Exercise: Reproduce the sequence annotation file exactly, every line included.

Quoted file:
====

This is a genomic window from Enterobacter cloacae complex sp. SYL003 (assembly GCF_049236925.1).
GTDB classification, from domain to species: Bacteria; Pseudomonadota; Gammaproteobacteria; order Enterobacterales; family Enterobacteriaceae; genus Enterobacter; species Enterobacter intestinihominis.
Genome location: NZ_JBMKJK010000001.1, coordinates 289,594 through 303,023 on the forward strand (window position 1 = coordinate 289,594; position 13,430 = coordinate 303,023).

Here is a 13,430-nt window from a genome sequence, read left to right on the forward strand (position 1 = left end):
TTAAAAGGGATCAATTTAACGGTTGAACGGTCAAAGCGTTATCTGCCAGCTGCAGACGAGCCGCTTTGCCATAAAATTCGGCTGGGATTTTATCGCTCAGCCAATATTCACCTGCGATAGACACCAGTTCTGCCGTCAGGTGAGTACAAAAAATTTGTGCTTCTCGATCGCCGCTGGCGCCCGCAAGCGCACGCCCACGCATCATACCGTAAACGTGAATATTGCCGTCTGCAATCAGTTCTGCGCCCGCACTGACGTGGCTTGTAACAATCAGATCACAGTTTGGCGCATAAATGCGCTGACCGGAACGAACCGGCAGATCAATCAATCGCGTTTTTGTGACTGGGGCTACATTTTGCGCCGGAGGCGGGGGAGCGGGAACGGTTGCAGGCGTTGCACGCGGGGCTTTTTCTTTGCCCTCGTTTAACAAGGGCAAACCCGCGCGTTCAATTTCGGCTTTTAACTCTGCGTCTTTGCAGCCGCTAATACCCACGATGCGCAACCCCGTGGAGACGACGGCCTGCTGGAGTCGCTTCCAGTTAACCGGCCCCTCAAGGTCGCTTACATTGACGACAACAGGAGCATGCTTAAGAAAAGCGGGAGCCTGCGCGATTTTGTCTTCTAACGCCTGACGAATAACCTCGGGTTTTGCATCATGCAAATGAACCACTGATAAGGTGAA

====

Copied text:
This is a genomic window from Enterobacter cloacae complex sp. SYL003 (assembly GCF_049236925.1).
GTDB classification, from domain to species: Bacteria; Pseudomonadota; Gammaproteobacteria; order Enterobacterales; family Enterobacteriaceae; genus Enterobacter; species Enterobacter intestinihominis.
Genome location: NZ_JBMKJK010000001.1, coordinates 289,594 through 303,023 on the forward strand (window position 1 = coordinate 289,594; position 13,430 = coordinate 303,023).

Here is a 13,430-nt window from a genome sequence, read left to right on the forward strand (position 1 = left end):
TTAAAAGGGATCAATTTAACGGTTGAACGGTCAAAGCGTTATCTGCCAGCTGCAGACGAGCCGCTTTGCCATAAAATTCGGCTGGGATTTTATCGCTCAGCCAATATTCACCTGCGATAGACACCAGTTCTGCCGTCAGGTGAGTACAAAAAATTTGTGCTTCTCGATCGCCGCTGGCGCCCGCAAGCGCACGCCCACGCATCATACCGTAAACGTGAATATTGCCGTCTGCAATCAGTTCTGCGCCCGCACTGACGTGGCTTGTAACAATCAGATCACAGTTTGGCGCATAAATGCGCTGACCGGAACGAACCGGCAGATCAATCAATCGCGTTTTTGTGACTGGGGCTACATTTTGCGCCGGAGGCGGGGGAGCGGGAACGGTTGCAGGCGTTGCACGCGGGGCTTTTTCTTTGCCCTCGTTTAACAAGGGCAAACCCGCGCGTTCAATTTCGGCTTTTAACTCTGCGTCTTTGCAGCCGCTAATACCCACGATGCGCAACCCCGTGGAGACGACGGCCTGCTGGAGTCGCTTCCAGTTAACCGGCCCCTCAAGGTCGCTTACATTGACGACAACAGGAGCATGCTTAAGAAAAGCGGGAGCCTGCGCGATTTTGTCTTCTAACGCCTGACGAATAACCTCGGGTTTTGCATCATGCAAATGAACCACTGATAAGGTGAA